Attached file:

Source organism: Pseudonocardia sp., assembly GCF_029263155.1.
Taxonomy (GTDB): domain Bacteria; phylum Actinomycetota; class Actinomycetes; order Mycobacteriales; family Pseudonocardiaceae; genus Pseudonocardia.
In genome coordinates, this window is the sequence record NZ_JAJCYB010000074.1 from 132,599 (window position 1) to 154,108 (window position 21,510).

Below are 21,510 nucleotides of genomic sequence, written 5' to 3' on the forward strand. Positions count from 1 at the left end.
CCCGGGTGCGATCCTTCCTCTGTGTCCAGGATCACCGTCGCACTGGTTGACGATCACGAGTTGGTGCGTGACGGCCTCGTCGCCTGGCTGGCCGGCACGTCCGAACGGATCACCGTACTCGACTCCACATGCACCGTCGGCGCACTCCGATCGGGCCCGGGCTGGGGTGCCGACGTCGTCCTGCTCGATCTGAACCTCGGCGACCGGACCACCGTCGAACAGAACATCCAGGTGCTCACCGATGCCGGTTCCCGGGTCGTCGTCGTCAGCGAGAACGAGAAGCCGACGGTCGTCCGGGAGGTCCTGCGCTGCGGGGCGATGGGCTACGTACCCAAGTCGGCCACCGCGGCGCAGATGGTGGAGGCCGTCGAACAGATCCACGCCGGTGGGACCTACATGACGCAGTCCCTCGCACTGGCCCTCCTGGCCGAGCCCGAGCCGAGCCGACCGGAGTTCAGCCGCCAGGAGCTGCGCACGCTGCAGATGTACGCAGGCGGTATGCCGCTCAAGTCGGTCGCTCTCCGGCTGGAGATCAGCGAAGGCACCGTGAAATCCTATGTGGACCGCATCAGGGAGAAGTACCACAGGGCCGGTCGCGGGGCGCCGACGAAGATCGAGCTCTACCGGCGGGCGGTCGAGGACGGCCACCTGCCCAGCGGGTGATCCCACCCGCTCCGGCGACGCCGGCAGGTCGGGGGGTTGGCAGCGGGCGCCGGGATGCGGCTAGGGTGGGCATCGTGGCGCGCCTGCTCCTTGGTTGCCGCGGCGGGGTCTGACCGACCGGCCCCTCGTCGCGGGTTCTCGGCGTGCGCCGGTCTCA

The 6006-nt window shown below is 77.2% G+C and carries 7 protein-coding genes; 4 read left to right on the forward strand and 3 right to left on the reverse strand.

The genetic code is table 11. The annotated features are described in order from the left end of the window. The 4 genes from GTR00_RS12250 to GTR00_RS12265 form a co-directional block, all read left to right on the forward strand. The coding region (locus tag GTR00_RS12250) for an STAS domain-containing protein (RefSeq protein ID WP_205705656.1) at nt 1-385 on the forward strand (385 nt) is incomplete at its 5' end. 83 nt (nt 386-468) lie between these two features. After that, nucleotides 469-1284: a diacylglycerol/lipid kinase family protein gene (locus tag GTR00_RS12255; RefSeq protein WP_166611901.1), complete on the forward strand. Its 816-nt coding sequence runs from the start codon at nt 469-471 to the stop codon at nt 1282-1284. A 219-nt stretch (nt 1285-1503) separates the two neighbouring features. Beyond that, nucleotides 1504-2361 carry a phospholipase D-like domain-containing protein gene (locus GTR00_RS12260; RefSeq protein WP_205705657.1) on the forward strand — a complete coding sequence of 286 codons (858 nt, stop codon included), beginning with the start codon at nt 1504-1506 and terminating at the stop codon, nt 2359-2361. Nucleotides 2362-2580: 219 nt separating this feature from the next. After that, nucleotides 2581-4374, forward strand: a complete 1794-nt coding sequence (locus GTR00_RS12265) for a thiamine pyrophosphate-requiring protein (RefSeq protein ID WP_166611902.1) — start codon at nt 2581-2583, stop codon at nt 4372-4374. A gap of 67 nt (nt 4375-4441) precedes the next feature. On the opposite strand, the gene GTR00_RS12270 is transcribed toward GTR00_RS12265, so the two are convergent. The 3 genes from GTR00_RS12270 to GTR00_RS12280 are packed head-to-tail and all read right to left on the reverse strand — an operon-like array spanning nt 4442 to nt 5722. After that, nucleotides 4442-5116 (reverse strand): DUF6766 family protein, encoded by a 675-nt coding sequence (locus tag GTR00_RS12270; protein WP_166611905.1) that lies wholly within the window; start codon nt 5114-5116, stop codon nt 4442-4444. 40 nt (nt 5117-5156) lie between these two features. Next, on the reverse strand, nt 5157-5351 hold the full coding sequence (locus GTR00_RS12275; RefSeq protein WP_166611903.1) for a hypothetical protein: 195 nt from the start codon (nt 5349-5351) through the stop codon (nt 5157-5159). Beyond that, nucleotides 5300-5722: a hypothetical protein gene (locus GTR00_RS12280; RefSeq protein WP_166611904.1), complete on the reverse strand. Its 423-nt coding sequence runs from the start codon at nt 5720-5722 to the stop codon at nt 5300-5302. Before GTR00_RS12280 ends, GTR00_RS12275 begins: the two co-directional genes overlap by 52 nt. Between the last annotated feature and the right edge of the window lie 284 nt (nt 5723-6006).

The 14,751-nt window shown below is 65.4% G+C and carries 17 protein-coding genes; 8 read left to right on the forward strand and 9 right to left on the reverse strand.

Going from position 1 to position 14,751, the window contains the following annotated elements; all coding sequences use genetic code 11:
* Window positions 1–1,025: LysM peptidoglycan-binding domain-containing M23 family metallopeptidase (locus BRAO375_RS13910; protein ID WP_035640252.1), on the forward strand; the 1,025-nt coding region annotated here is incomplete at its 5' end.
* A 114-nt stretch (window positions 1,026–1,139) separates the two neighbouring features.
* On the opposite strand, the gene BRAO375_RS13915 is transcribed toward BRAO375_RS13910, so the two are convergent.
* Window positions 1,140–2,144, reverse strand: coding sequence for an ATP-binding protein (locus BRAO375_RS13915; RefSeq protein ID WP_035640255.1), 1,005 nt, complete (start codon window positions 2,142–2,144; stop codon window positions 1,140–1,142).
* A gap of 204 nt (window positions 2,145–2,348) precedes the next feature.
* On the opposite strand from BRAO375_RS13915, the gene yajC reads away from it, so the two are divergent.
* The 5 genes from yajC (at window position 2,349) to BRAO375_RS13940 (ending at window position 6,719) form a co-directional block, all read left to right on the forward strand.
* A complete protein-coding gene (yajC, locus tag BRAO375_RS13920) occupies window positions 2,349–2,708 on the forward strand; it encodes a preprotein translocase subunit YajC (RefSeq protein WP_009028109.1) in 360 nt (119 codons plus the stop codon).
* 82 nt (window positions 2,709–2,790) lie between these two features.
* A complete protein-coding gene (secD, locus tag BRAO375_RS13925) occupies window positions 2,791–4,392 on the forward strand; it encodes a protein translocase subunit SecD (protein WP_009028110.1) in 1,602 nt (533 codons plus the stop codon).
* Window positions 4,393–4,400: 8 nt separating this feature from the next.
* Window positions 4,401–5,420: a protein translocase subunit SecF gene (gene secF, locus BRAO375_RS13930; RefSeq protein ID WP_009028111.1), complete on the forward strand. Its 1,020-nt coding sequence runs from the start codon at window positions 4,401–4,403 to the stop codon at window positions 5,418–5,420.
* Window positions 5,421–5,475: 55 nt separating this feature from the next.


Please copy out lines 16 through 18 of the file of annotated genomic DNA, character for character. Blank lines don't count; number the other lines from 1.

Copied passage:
* The 5 genes from yajC (at window position 2,349) to BRAO375_RS13940 (ending at window position 6,719) form a co-directional block, all read left to right on the forward strand.
* A complete protein-coding gene (yajC, locus tag BRAO375_RS13920) occupies window positions 2,349–2,708 on the forward strand; it encodes a preprotein translocase subunit YajC (RefSeq protein WP_009028109.1) in 360 nt (119 codons plus the stop codon).
* 82 nt (window positions 2,709–2,790) lie between these two features.